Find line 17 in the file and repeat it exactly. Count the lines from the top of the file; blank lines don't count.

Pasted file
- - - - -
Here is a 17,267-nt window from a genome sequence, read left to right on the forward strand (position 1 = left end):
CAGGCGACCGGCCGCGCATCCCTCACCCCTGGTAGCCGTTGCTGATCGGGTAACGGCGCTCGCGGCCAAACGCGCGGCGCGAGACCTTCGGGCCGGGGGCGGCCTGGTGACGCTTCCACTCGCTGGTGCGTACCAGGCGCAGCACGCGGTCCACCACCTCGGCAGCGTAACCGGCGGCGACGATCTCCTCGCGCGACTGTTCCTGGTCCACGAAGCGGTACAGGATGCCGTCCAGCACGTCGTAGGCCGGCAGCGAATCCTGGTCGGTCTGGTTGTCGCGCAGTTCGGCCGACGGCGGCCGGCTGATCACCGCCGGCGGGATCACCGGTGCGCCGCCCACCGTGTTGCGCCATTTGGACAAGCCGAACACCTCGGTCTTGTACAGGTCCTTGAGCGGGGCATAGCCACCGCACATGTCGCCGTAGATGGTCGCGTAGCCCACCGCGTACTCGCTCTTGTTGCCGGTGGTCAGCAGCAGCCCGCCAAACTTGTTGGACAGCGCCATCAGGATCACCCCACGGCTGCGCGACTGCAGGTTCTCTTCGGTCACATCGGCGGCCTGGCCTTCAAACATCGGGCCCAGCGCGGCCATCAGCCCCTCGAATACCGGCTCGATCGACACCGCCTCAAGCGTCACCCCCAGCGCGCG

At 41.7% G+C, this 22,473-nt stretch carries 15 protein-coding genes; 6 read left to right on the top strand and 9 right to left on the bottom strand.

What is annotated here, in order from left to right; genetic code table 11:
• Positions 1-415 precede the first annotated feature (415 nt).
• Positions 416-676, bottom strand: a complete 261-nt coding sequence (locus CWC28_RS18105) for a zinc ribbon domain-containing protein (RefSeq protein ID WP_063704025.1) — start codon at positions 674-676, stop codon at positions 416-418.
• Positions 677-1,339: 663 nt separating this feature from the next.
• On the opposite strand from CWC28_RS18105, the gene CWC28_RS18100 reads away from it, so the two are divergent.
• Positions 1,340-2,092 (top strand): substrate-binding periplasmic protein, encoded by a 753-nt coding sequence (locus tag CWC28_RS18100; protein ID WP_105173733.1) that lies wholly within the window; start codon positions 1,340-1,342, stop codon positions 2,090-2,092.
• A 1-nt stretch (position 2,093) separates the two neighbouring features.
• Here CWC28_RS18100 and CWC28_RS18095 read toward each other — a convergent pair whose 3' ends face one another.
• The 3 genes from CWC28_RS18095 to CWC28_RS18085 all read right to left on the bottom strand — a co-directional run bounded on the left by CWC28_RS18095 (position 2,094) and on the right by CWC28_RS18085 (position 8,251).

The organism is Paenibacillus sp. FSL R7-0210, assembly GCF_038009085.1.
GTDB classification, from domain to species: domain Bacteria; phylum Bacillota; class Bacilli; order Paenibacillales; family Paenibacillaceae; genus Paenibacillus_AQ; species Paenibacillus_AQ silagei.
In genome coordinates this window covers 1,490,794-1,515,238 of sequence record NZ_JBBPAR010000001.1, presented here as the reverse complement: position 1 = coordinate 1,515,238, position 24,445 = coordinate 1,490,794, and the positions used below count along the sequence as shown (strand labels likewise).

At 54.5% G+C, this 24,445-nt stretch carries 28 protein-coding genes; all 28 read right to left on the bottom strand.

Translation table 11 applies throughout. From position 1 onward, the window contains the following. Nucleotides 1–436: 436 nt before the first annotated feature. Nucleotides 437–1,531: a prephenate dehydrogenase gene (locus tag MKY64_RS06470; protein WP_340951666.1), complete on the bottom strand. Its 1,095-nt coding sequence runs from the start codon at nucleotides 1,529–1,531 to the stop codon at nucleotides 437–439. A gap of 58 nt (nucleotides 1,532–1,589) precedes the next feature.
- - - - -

Translation table 11 applies throughout. From position 1 onward, the window contains the following. Nucleotides 1–436: 436 nt before the first annotated feature. Nucleotides 437–1,531: a prephenate dehydrogenase gene (locus tag MKY64_RS06470; protein WP_340951666.1), complete on the bottom strand. Its 1,095-nt coding sequence runs from the start codon at nucleotides 1,529–1,531 to the stop codon at nucleotides 437–439. A gap of 58 nt (nucleotides 1,532–1,589) precedes the next feature.